The (trivial) example makes clear the importance of partitioning into elementary blocks and the application of local transformations within blocks. Every time we go to compile some source code, the compiler applies some optimization techniques just based on the flow control graph to go and eliminate dead code (unused code) or instruction shuffling. To go and add further value to the use of the flow control graph, a more complex example follows.

### The while loop and the for loop

Let us look at a more complex example to analyze the flow control graph and obtain information with respect to loops. The goal is to reconstruct the original code and see if we can also derive what this particular function does with respect to one or more locally used parameters.

``````f2:
push    rbp
mov     rbp, rsp
mov     DWORD PTR [rbp-12], 4
mov     DWORD PTR [rbp-4], 0
mov     DWORD PTR [rbp-8], 1
jmp     .label_A
.label_B:
mov     eax, DWORD PTR [rbp-8]
imul    eax, DWORD PTR [rbp-4]
mov     DWORD PTR [rbp-8], eax
.label_A:
mov     eax, DWORD PTR [rbp-4]
cmp     eax, DWORD PTR [rbp-12]
jl      .label_B
mov     eax, 0
pop     rbp
ret
``````

We apply the division into elementary blocks and construct the flow control graph. The first elementary block turns out to be:

``````push    rbp 					# prologue
mov     rbp, rsp 				# prologue
mov     DWORD PTR [rbp-12], 4
mov     DWORD PTR [rbp-4], 0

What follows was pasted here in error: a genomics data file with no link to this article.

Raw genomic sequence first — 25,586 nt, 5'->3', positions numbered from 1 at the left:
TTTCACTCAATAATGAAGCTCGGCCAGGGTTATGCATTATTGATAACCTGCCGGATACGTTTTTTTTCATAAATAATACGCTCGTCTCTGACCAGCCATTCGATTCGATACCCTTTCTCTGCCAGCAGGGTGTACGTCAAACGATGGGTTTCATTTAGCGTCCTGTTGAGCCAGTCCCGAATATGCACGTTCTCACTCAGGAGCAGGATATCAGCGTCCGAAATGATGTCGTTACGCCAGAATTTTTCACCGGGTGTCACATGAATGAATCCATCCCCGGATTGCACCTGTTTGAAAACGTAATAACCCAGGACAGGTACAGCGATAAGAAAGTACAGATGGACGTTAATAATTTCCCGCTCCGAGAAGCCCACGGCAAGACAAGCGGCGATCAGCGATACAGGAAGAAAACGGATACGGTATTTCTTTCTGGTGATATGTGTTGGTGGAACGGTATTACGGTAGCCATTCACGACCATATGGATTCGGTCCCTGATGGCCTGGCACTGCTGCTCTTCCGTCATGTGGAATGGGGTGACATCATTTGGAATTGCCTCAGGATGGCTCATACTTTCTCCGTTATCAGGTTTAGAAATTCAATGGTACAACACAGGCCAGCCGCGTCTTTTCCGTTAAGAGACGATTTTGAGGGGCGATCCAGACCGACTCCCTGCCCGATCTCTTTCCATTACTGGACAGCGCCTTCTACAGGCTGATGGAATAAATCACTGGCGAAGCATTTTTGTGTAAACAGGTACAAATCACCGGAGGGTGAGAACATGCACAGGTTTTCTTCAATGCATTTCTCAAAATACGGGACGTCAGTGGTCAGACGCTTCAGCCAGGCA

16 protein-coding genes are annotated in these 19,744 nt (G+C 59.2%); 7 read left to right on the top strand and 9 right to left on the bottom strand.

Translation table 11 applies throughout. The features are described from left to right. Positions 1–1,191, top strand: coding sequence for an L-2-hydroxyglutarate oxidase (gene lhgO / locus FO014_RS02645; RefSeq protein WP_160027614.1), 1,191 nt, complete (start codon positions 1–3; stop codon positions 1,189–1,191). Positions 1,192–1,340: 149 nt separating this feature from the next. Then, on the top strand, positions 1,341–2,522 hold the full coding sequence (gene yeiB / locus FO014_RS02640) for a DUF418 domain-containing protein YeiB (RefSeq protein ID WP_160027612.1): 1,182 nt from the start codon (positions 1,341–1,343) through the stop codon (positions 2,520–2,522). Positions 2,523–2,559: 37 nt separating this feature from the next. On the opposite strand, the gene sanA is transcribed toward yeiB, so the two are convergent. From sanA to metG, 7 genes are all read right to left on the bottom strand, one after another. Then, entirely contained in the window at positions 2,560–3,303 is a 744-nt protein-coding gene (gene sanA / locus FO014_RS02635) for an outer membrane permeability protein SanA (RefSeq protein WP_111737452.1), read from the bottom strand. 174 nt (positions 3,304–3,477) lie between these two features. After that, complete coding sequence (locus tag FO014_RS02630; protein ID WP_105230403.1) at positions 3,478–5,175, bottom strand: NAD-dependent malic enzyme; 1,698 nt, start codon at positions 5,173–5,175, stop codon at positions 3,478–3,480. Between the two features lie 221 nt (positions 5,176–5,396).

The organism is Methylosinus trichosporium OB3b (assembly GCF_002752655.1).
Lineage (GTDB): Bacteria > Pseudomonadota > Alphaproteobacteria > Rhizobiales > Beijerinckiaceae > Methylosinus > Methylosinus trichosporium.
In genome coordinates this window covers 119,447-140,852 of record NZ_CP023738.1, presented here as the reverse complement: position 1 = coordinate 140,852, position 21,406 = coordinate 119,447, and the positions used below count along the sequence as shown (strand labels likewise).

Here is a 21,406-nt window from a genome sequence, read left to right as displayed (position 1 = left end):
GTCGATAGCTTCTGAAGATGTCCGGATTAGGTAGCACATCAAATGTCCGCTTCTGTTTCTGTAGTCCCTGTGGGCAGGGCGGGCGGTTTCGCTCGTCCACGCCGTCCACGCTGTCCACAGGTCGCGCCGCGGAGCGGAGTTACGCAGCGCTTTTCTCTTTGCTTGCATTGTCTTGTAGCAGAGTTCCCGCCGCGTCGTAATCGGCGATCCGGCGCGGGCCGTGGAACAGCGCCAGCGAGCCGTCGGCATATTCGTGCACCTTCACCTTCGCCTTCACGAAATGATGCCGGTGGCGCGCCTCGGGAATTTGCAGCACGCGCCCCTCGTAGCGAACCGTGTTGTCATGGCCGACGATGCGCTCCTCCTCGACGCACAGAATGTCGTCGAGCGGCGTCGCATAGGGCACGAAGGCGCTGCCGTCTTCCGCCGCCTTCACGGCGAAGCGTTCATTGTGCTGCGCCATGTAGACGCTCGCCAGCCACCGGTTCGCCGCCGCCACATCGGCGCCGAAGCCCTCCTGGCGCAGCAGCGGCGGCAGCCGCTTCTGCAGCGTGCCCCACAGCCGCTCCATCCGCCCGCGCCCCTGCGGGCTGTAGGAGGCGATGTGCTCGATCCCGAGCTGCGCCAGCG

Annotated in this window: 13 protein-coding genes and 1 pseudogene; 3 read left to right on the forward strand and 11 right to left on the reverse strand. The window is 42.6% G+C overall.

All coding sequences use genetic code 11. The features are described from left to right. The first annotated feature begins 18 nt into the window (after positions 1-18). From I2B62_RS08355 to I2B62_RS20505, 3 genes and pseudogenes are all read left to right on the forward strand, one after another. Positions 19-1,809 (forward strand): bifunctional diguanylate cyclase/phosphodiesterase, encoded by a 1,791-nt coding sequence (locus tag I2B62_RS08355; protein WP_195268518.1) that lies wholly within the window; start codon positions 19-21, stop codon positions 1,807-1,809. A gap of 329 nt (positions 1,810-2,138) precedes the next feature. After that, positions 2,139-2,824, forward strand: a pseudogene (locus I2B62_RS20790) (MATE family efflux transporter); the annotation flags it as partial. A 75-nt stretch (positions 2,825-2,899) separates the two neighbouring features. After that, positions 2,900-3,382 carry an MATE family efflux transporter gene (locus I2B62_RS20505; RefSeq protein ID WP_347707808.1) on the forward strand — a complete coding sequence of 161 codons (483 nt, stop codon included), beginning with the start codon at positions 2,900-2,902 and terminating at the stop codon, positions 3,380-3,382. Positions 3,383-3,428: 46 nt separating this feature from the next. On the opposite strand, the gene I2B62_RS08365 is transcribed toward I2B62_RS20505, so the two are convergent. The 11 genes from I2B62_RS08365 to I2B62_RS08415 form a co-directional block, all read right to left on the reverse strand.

mov     DWORD PTR [rbp-8], 1
jmp     .label_A
``````

The second elementary block turns out to be (label_B):

``````mov     eax, DWORD PTR [rbp-8]
imul    eax, DWORD PTR [rbp-4]
mov     DWORD PTR [rbp-8], eax
``````

The third elementary block (label_A):

``````mov     eax, DWORD PTR [rbp-4]
cmp     eax, DWORD PTR [rbp-12]
jl      .label_B
``````

And the fourth:

``````mov     eax, 0
pop     rbp
ret
``````

Let us examine block by block to understand the connections between the elementary blocks:

• for block number 0: we have only one unconditional jump to block number 2 (with label_A).
• for block number 1 (label_B): we have no jump instruction, we continue with execution with block number 2 (label_A)
• for block number 2 (label_A): we have a jump instruction conditional on block number 1 (label_B), otherwise we continue linearly with block number 3.
• for block number 3: execution ends with ret. We have no connections to other blocks.

To summarize, we have the following links:

``````[ (b0 -> b2), (b1 -> b2), (b2 -> b1), (b2 -> b3) ]
``````

Applying DOT notation, we can represent the graph in this way: This rapresentation does not contain many information, we can then enrich it including per each node (or basic block) the assembly code linked to that. In this case, we are not sure how we can identify the flow control; however, we note with respect to the previous example that the graph presents a loop (given by `b1 -> b2` and `b2 -> b1`). This feature could indicate that the initial code contains a loop: a portion of code that is executed multiple times with the evaluation of a specific guard.

The next step is to apply the transformations we previously applied for the `if-else` branch example. We will apply the transformations for variable rewriting, operation rewriting and flow control recovery.

Ignoring the prologue for now, the first elementary block becomes:

``````var_12 = 4
var_4 = 0
var_8 = 1
jmp     .label_A
``````

The second elementary block (label_B):

``````var_8 = var_8 * var_4
var_4 = var_4 + 1
``````

The third elementary block (label_A):

``````if (var_4 < var_12) { goto label_B }
# we can write 'goto' as a jump
# cmp     var_4, var_12
# jl      .label_B
``````

The fourth elementary block:

``````eax = 0
``````